Brexit: Government plan for electricity barges in Irish sea should Northern Ireland be cut off
Government officials fear thousands of electricity generators may need to be requisitioned from the Army and put on barges in the Irish Sea to keep Northern Ireland's lights on in the event of a 'no deal' Brexit.
A document drawn up by officials said the plan would see equipment commandeered from the military and flown back from Nato-led operations in countries such as Afghanistan, according to a report in the Financial Times.
The 'worst-case scenario' is part of a private Government paper outlining negative consequences of the UK leaving the European Union without any deal.
Northern Ireland and the Republic share a single energy market but UK officials fear leaving the EU without an exit deal would lead to energy providers in the south cutting off power to the north because Britain would no longer be part of Europe's electricity market.
To avoid blackouts, the outlandish plan would see thousands of generators taken from the military. One official told the FT that the idea of electricity barges in the Irish Sea was one of the most "gob-smacking" elements of the contingency planning.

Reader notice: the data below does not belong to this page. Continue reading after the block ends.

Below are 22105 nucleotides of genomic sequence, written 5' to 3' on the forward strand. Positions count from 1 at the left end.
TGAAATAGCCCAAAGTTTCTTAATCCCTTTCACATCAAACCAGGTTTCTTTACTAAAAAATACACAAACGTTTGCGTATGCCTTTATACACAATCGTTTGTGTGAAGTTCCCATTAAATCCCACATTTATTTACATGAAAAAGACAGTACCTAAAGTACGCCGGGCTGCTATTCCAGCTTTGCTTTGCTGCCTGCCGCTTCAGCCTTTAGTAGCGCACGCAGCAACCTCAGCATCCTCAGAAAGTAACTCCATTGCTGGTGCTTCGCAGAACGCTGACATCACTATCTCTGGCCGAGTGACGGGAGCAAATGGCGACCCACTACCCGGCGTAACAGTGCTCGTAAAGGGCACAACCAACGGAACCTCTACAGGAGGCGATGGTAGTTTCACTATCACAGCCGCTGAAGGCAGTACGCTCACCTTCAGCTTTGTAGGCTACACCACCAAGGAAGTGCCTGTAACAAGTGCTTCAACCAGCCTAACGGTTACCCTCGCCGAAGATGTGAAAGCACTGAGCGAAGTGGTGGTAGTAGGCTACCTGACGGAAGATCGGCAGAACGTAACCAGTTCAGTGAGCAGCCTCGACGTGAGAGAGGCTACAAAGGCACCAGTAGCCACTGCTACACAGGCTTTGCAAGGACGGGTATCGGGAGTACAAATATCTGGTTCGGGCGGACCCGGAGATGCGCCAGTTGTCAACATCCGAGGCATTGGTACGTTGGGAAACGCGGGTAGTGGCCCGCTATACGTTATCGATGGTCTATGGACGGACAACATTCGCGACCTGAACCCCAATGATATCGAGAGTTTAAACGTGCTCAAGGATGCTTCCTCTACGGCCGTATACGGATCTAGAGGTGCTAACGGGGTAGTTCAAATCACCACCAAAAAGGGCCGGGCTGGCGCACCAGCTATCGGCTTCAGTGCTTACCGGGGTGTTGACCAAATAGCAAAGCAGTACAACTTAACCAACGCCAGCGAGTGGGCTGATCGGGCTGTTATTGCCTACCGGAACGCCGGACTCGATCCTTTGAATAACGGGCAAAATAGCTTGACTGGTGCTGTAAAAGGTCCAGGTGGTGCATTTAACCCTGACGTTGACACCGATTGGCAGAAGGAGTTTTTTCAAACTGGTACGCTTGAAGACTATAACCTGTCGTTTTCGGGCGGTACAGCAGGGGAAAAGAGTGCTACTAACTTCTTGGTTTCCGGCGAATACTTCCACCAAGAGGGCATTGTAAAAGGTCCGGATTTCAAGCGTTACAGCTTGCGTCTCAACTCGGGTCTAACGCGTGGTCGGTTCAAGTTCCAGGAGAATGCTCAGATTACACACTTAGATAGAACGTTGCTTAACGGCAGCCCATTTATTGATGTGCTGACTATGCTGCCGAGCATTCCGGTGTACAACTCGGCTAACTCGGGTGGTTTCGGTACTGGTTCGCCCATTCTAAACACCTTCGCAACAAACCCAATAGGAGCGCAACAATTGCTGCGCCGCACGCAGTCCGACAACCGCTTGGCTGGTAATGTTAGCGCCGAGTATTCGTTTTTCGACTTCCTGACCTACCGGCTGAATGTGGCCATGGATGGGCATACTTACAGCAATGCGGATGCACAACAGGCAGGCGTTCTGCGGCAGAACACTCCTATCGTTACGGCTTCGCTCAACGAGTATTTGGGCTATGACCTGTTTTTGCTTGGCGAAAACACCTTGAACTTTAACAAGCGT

"I can't believe this hasn't really been noticed by the wider world," he told the newspaper.
A Government source also told the paper: "We are working hard on a solution.
"We have made good progress on this and a number of other issues during recent negotiations… however, as a responsible Government we will continue to prepare for all scenarios, including the highly unlikely outcome that we leave the EU without any deal next March."
Meanwhile, the Irish Finance Minister has warned that a 'no deal' Brexit will result in the loss of 40,000 jobs in the Republic and severely hit exporters and the agri-food sector. Paschal Donohoe cited research from his department and the Economic and Social Research Institute which shows that a no deal scenario would see Irish unemployment rise by 2%.
He said job losses would be expected to reach 40,000 and economic output would drop by 4% over a 10-year period, compared to a scenario where Britain was to remain within the EU.